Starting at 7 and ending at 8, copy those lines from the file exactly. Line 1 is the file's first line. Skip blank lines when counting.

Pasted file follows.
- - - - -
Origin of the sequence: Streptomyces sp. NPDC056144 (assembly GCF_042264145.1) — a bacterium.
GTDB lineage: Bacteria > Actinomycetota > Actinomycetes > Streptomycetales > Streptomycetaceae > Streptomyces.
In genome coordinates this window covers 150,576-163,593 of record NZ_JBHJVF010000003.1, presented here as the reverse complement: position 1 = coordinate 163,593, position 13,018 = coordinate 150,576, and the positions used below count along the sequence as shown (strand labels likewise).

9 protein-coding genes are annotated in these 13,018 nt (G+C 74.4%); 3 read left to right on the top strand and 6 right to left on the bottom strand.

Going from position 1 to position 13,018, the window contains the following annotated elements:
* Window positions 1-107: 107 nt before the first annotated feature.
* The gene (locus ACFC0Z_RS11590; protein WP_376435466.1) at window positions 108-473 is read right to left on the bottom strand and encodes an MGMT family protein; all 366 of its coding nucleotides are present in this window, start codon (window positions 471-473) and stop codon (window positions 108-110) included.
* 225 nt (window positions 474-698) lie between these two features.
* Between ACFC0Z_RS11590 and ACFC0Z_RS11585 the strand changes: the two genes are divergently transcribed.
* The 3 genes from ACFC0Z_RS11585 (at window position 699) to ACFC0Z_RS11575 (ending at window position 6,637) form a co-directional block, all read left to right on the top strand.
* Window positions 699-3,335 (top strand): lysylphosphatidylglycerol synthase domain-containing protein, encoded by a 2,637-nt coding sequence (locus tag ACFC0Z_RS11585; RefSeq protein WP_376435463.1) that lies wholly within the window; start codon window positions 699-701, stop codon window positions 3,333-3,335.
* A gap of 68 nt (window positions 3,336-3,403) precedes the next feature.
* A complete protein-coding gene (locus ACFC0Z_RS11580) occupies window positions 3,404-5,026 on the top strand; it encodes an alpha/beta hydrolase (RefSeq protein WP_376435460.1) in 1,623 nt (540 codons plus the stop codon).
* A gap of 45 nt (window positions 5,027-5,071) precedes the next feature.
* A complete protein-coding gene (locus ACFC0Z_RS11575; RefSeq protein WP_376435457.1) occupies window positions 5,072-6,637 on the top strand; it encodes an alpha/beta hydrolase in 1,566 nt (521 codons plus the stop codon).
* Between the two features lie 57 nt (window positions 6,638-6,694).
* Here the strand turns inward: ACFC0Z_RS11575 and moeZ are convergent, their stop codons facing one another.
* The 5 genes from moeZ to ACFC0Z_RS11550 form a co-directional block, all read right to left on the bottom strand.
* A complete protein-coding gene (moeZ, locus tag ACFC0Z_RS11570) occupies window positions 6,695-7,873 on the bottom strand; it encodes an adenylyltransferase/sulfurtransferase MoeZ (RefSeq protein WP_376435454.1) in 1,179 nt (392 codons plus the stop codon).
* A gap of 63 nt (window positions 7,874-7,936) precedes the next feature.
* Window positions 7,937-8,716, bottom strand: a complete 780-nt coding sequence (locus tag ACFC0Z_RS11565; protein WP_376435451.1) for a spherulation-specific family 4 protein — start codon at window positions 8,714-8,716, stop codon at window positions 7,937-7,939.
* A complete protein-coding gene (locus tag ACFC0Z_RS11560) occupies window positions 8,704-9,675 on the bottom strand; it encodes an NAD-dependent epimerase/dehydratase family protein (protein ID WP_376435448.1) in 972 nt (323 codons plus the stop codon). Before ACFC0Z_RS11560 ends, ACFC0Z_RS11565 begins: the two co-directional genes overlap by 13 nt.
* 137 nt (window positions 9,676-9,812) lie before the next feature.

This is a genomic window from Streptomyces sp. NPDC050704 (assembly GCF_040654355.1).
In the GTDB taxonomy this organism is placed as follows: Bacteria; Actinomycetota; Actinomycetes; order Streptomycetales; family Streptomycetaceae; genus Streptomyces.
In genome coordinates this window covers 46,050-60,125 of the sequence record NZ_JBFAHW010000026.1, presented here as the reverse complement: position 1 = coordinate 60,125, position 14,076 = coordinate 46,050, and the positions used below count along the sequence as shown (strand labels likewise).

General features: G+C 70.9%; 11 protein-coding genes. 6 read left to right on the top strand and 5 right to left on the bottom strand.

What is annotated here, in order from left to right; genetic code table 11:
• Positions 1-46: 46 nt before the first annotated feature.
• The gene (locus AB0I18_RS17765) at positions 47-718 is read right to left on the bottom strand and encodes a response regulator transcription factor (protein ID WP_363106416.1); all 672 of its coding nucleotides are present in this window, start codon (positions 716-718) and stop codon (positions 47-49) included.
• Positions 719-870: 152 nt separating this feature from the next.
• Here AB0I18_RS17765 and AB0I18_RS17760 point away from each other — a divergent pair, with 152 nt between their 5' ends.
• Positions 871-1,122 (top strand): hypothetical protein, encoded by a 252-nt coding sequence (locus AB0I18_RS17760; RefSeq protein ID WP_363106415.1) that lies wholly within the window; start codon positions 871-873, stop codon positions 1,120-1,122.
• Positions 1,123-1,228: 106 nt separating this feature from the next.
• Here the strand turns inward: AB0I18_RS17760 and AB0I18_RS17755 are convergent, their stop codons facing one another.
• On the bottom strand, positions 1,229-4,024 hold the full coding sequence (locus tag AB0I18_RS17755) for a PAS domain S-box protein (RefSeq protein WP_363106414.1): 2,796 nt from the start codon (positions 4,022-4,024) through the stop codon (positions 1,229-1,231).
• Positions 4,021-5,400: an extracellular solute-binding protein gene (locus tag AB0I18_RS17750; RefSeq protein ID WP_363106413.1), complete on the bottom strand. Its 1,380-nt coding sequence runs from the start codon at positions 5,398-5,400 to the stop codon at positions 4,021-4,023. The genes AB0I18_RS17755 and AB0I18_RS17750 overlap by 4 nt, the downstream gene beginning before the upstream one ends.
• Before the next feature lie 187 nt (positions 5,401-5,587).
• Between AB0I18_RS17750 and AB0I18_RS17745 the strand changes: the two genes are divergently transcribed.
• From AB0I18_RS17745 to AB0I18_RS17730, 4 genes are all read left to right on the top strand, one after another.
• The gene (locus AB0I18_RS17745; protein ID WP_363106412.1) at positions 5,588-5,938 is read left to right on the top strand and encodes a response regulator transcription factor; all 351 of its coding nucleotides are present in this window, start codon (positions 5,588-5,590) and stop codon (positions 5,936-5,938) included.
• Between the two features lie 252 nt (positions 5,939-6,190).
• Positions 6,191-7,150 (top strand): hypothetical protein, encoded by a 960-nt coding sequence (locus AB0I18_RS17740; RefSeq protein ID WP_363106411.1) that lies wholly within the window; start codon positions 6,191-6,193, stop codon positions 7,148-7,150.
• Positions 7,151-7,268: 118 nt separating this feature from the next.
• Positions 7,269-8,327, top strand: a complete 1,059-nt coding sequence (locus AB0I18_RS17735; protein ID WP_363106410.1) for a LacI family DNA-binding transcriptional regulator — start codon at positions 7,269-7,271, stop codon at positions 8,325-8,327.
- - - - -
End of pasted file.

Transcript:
* The gene (locus ACFC0Z_RS11590; protein WP_376435466.1) at window positions 108-473 is read right to left on the bottom strand and encodes an MGMT family protein; all 366 of its coding nucleotides are present in this window, start codon (window positions 471-473) and stop codon (window positions 108-110) included.
* 225 nt (window positions 474-698) lie between these two features.